Magellan had badly miscalculated the size and extent of the Pacific Ocean. His expedition barely made it across the vast ocean alive. They came ashore to much relief at Guam, but failed to find the hoped for spices there. They therefore continued to the present day Philippines. Magellan succeeded and gaining the support of a leader on Cebu and sailed on to Mactan where Magellan hoped he could gain the support of the local chief there.
One of the two chieftains of Mactan, Lapu Lapu, refused Magellan's invitiation to turn to Christianity and pay homage to the Portuguese throne and challenged Magellan to a fight. Determined to show the power of the Spanish armored warriors, and against the advice of his own men to engage in a needless battle, Magellan sailed to Mactan on Saturday, April 27, 1521. The coastal water was shallow, forcing the ships to anchor well offshore. The men had to wade through two crossbow flights of thigh-high water to reach the shore. In the "Battle of Mactan," forty-nine European musketeers and crossbowmen confronted three divisions of Mactan fighters, more than one thousand men, armed with arrows, bamboo spears tipped with iron, and fire-hardened stakes. Further inciting the islanders' wrath, Magellan ordered the burning of nearby homes. The fighting lasted about an hour, culminating, as Pigafetta describes it, with Magellan's death:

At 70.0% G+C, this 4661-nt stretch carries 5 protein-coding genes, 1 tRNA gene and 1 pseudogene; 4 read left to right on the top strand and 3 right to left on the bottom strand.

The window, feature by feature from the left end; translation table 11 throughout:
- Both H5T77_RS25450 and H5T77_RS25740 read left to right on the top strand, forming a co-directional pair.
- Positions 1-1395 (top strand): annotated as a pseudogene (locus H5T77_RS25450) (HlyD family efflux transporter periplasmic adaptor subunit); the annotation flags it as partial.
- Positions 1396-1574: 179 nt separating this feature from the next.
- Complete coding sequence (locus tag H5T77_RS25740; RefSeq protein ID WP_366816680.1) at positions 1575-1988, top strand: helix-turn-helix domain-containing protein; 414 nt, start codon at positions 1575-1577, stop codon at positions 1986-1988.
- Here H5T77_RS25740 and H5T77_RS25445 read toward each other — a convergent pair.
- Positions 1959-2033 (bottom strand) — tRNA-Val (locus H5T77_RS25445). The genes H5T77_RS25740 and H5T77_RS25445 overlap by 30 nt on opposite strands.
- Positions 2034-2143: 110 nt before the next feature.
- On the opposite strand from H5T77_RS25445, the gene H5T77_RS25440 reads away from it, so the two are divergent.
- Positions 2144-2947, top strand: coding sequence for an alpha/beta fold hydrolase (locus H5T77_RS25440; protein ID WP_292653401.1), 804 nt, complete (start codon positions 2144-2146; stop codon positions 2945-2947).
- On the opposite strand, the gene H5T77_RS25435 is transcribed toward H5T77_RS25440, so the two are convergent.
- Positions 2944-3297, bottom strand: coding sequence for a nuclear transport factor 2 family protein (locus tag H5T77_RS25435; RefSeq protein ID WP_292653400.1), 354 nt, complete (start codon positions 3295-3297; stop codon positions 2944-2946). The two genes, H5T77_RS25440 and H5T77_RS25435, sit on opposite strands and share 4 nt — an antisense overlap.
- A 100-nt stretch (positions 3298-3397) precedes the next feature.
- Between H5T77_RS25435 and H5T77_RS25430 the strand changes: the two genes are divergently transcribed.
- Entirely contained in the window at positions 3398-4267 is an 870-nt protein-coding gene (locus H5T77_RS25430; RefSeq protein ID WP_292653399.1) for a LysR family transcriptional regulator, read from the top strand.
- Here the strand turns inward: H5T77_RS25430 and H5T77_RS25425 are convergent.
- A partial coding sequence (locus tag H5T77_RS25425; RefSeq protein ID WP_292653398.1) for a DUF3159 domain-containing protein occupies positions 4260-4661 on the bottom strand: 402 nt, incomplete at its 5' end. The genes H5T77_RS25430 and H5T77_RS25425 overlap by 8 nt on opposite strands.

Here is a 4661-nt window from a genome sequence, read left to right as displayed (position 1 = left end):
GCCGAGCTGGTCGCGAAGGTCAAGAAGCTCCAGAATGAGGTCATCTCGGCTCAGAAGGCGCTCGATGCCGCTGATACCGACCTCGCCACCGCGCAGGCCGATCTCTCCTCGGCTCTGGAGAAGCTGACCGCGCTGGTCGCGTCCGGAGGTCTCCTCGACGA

Which seeing [Magellan wounded in the arm], all those people threw themselves on him, and one of them with a large javelin . . . thrust it into his leg, whereby he fell face downward. On this all at once rushed upon him with lances of iron and of bamboo and with these javelins, so that they slew our mirror, our light, our comfort, and our true guide.
It was an undignified end, offshore, in water up to his knees. His hacked body pieces were kept by the Mactans as a memorial; no armor was ever recovered.
Timelines | 16th Century Timeline